So so beautiful Hilary thank you so much! A delight, each and every picture! And the shortbread photo was an unexpected delight among the natural flora! Of course it is the way to fully enjoy a beauteous garden and glorious memories with a cup of tea and shortbread to hand - (home made cake and scones, Devon cream and strawberry jam would put me in heaven too).

Enjoy your time away!

diedre Knight said...

Oh this is lovely! I feel as if I just spent a year in Heaven's garden with an angel for my guide. And what else would we have in a garden so grand but shortbread and English tea? Stunningly beautiful, Hilary.

Pat Hatt said...

Wonderful memories of garden's past indeed. They can sure live on and touch more long after one is gone, creating more memories and delight for all.

Roland D. Yeomans said...

Truly lovely and loving memories. And perhaps they did not go into the cold but into one another's embrace. Touching, fine post, Hilary. :-)

TexWisGirl said...

awww. so sweet.

would love to have shortbread and tea and visit in the garden. :)

Hilary Melton-Butcher said...

@ Rhonda - many thanks ...

@ Susan - yes tea with shortbread after a day's gardening ... as you say what could be better ... Cornish or Devon cream and strawberry jam on scones - heaven as well!

@ Diedre - so delighted you enjoyed the read through ... nothing is much better than homemade shortbread and tea - I agree!

@ Pat - I think the garden seems to be doing that ... I certainly hope so and they'd be so pleased ...

@ Roland - I'm sure they went off into each other's embrace and definitely family times - thanks Roland, so glad you appreciated the post ...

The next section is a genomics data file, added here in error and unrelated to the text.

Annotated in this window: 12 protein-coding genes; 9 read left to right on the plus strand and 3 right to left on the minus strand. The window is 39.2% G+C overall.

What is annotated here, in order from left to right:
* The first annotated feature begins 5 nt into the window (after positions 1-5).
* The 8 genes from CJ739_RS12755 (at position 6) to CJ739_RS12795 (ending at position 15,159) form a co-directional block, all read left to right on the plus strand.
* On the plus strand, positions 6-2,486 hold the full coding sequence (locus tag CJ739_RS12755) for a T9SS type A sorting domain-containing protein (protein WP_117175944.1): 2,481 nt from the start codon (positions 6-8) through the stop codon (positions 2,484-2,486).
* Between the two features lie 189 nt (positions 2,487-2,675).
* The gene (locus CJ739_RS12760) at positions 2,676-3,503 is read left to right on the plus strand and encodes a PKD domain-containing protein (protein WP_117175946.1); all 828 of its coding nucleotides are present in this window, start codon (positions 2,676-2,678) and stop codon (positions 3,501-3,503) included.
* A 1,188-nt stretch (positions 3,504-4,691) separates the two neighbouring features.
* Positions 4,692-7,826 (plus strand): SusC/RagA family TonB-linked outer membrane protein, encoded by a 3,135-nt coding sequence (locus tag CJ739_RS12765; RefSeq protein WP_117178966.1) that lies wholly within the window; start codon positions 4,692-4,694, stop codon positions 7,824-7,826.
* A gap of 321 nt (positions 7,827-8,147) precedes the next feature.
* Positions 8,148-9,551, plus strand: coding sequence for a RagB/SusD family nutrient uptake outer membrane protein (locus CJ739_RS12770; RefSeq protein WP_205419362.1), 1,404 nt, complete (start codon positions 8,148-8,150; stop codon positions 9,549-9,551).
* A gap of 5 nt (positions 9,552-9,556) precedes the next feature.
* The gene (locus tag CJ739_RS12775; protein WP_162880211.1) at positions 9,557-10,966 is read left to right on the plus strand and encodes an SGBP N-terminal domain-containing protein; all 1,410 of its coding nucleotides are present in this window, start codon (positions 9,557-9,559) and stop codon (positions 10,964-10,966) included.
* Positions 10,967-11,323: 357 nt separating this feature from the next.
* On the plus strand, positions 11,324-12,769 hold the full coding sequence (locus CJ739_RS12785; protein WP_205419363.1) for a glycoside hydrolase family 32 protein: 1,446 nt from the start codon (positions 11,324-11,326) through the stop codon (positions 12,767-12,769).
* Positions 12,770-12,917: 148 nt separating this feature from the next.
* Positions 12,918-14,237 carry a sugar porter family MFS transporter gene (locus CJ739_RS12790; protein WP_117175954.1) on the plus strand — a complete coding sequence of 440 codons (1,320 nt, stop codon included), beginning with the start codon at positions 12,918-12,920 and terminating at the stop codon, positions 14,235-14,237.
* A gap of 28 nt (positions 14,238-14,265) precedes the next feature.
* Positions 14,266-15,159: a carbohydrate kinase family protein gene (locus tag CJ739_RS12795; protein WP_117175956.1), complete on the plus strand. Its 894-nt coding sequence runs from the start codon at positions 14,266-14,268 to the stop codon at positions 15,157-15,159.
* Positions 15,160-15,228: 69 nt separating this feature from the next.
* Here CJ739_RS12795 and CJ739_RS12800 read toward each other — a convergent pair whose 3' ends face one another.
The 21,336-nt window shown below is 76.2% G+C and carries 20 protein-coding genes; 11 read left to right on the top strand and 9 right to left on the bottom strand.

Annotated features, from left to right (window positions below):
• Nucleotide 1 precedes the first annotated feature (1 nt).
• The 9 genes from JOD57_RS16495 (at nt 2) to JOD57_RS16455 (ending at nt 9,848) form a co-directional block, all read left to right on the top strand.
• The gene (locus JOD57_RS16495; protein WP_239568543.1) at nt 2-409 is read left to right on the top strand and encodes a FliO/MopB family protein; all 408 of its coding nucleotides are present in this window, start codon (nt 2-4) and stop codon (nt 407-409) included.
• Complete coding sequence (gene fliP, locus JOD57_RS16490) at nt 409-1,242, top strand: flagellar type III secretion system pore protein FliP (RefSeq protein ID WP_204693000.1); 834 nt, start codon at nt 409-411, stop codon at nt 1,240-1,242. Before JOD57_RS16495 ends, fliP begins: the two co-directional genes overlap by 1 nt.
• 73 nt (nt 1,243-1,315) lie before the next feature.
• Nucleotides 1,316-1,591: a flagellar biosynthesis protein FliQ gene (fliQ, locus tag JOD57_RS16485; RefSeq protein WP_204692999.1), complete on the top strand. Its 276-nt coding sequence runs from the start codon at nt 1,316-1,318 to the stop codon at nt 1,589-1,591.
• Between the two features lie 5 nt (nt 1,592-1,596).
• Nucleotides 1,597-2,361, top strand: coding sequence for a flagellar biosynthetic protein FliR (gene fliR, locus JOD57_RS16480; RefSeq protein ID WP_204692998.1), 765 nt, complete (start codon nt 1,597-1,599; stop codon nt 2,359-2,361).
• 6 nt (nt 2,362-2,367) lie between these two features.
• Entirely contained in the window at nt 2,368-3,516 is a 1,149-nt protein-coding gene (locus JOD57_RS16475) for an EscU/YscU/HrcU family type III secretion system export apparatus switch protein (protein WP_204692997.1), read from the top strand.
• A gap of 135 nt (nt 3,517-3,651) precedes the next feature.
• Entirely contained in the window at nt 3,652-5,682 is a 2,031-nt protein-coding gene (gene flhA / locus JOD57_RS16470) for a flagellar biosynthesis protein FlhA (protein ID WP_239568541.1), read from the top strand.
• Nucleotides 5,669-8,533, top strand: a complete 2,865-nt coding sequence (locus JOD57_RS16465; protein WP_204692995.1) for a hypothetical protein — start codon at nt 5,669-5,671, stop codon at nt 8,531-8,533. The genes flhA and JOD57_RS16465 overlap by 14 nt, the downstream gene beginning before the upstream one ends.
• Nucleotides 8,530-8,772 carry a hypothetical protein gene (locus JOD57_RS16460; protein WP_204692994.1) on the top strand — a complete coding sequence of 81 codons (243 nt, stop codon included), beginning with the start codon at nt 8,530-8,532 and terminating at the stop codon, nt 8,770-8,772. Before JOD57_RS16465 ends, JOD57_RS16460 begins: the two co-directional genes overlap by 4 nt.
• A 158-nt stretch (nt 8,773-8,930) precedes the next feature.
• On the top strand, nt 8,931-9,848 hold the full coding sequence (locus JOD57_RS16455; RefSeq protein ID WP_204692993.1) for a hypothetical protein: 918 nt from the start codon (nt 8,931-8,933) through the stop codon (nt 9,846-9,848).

@ Theresa - they were a lovely and loving couple ... while tea on the stoep (balcony) overlooking the pond and the garden was such a good sight ...

Thanks so much for visiting .. cheers Hilary

PS we're in for a hot week - so the gardens will be suffering somewhat ...

Lynn said...

Such a lovely post, Hilary. How you must miss them. Love the thought of that beautiful garden.

I hope you are having a nice away time!

Feather Stone said...

Ah, here you are. So wonderful to find your beautiful garden. I love the yellow spurge and have been meaning to get a plant for my garden. Next year. Always next year. I start planning next year's already. Thanks for the beautiful entry in the WEP hop. Blessings

Crystal Collier said...

Beautiful ambiance. I loved it. Such a sweet mood and lovely mental picture. You make me nostalgic for my childhood hideaways.

Hilary Melton-Butcher said...

@ Lynn - thanks so much ... I do miss them and the garden ... but I had a lovely time away ...

@ FeatherStone - good to see you .. the yellow spurge is an incredible yellow isn't it - beautiful plant. Well done on planning your garden in advance ... I'm glad you enjoyed the post ...